This site is for those interested in ancient medicine and the medical humanities, both at Brooklyn College and around the world.
The medical humanities is a multidisciplinary field that embraces the study of medicine through the lenses of literature, history, philosophy, the social sciences, and the arts in the context of applied medicine and medical ethics. It draws upon these diverse disciplines in pursuit of medical educational goals, and in its continued valuation of liberal education supports classical ideals of critical analysis and the importance of cultural awareness in the sickness and health of society and the individual.
The guide is available at http://libguides.brooklyn.cuny.edu/ancientmedicine_goyette.
The XML file is available for download above.
The assignment helps students individually build a usable, expanding vocabulary of terms and concepts, enabling each to further contribute to the ongoing, evolving written, oral, and visual conversations centered on the use of and thought about animals for food, clothing, work, entertainment, experimentation, imagery, and companionship.
This is the syllabus for an open educational resource for a United States History Course, with a link to its primary source documents.
This art history video discussion examines John Singleton Copley's "A Boy with a Flying Squirrel" (Henry Pelham), 1765, 77.15 x 63.82 cm / 30-3/8 x 25-1/8 inches (Museum of Fine Arts, Boston).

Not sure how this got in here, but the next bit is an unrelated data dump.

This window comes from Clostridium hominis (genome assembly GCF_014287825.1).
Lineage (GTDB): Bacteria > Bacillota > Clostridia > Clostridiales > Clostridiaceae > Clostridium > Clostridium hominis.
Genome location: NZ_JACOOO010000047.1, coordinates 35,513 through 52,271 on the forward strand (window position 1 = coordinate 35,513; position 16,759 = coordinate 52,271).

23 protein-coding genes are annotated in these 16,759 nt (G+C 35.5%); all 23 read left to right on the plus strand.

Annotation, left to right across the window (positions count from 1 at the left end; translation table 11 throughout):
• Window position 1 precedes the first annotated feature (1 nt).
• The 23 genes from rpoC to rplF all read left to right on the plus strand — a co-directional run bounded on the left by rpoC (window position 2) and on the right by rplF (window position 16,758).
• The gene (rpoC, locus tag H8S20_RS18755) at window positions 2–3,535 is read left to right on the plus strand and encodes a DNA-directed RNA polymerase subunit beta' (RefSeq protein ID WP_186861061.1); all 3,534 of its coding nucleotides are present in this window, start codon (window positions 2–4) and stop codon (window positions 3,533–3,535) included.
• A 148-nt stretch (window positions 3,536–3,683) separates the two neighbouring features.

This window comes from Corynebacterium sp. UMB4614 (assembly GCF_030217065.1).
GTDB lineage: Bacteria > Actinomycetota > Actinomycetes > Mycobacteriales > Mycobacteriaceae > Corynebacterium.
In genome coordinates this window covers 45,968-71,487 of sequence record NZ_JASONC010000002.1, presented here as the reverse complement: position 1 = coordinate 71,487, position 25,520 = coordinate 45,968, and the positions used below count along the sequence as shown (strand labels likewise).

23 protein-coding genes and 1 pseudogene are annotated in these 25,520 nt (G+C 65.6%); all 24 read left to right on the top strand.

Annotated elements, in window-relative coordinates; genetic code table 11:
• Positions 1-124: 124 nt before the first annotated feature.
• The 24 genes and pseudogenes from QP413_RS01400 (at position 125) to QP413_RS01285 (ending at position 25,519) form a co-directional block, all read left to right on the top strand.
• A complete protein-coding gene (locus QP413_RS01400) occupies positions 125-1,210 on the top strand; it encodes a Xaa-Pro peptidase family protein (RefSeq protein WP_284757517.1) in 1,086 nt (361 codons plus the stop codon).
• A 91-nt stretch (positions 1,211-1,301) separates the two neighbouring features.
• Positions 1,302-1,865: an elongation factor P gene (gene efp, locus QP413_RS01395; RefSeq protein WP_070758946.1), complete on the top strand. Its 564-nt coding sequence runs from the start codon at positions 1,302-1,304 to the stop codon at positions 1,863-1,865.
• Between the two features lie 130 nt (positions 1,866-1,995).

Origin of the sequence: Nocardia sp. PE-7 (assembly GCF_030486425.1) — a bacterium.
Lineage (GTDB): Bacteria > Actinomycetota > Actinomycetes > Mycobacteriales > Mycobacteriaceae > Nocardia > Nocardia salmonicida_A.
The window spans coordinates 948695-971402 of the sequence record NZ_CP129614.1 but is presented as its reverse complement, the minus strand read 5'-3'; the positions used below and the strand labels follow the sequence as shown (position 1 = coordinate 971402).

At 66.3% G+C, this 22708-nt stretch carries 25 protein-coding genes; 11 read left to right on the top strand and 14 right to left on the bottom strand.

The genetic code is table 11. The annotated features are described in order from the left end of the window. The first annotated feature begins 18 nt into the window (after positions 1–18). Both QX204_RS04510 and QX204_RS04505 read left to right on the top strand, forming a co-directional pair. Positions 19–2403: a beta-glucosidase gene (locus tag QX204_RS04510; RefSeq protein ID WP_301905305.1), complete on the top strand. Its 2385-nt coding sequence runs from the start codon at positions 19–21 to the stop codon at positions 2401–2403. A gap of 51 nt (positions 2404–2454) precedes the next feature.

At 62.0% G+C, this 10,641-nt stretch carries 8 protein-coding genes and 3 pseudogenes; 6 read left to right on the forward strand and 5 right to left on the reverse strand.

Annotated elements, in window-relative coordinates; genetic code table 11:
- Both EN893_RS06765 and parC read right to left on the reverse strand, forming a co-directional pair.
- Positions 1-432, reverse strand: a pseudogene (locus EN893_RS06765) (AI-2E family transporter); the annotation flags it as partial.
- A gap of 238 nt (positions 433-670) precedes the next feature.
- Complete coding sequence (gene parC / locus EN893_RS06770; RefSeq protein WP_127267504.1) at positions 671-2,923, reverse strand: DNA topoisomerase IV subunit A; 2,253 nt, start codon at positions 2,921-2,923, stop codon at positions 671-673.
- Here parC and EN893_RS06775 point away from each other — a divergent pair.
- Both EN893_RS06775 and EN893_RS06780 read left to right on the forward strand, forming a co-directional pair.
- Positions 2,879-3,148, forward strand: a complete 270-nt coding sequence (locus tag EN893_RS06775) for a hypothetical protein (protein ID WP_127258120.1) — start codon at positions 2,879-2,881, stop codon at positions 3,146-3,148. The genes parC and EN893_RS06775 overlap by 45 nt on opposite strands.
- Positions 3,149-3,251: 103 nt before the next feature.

Cultural and socio-political developments in the aftermath of Alexander’s conquests from western Anatolia to the Indus, including Egypt and the edges of Arabia. Focused regional studies, evincing the plurality of cross-cultural exchange. Broad surveys of developments in warfare, economy, the arts, myth, religion, and family structures, demonstrating common cross-regional developments. (Not open to students who have completed Core Curriculum 3209.)
A historical survey covering the Roman civil wars that led to the Principate (Imperial Period), Julio-Claudian Period and subsequent Dynasties, finishing with crises of the third century CE, the transformation into the divided Dominate (post 284 CE) and finally reunified and re invented under Constantine. The diversity of the Roman experience across its vast geographical territory, different ethnic and religious groups, and social hierarchies is emphasized. This course is the same as History 3024. Prerequisite: English 1 or permission of the chairperson.
A study of what "culture" is; how we see it based on several factors, how it influences the choices and decision we make; how to deal positively with conflicts that inevitably arise in working /living situations with people of diverse cultures. This is a course structured to raise multicultural awareness and fortify students' social skills in dealing with cultural differences. It includes ethnographic study of cultural groups in the U.S.A and responses to shared values, observations or experiences based on student's ancestry, heritage, travels. Students will learn about culture "do and donts" around the world and provide the class with their own culture shock experience and how they overcame them. Through the study of cultural concepts, this course develops skills in critical thinking, writing and scholarly documentation. This is an OER course.